Now, the other thing that's very important during this period of time is often small businesses, they're facing something that they haven't faced before: potentially a decline in sales or, in this case, in the current environment, higher energy costs, or challenges like that. Our network of counselors can sit down with those small businesses and actually help them think through how to address those issues. Should they be thinking about an adjustment to their prices? Are there strategies that they can have to bring down their energy costs? We're also about to launch a program that will help small businesses learn how to become more energy efficient because it is an increasing cost for them.

Mr. Kayatta: In rural areas, small businesses account for two-thirds of all jobs and in inner cities, small businesses provide 80 percent of all the employment. So entrepreneurship can be a very valuable vehicle in these communities. Could you elaborate on SBA's efforts to develop new products and to serve these underserved markets?

Mr. Preston: Yeah. This is a very, very important focus for us because in areas of our country where we see higher poverty and higher unemployment, we want to make absolutely sure we're doing everything we can to support entrepreneurship. And the reason for that is very, very simple. If new businesses can get a foothold, if small businesses that are existing there have the resources and the support to grow, they will create jobs, they'll bring investment, they'll improve the physical face of neighborhoods and in a way that is sustainable and lasting and, in many cases, growing. So we are working very hard to drive our services to areas of our country that need it the most so they can get lasting change.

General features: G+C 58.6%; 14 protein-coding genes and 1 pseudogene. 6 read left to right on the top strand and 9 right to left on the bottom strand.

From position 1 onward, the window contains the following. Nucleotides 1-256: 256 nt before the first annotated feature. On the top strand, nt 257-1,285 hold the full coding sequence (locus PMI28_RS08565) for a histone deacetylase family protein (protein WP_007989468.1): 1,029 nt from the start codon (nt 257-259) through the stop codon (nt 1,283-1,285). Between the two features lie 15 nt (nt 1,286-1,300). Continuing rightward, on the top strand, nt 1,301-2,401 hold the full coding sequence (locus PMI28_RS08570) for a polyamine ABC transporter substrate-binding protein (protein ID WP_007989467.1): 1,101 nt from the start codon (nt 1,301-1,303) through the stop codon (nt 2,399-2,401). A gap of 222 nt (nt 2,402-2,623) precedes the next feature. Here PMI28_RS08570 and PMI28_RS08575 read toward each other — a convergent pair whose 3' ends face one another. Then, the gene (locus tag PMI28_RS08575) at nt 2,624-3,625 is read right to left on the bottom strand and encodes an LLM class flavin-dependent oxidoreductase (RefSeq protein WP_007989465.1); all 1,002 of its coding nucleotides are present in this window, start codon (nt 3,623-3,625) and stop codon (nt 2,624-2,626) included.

Now, how are we doing that? First of all, we're providing goals for all of our offices around the country to increase our presence in those areas, and those goals have shown real fruit.

Secondly, we are rolling out products that are specifically designed to help people in those areas. For example, many small community banks are reluctant to use our services, our guaranteed lending services, because they're concerned about dealing with the government bureaucracy, and it can be challenging for them if they don't have a lot of staff. So we're rolling out an entirely new program for them that has a simplified application; they can do it online. We give them a customer support desk if they have any questions. And we promise them that we'll turn around their loans in a few days. We want to make it easy and supportive for them, and we'll be signing up small banks that reach many rural areas as a result.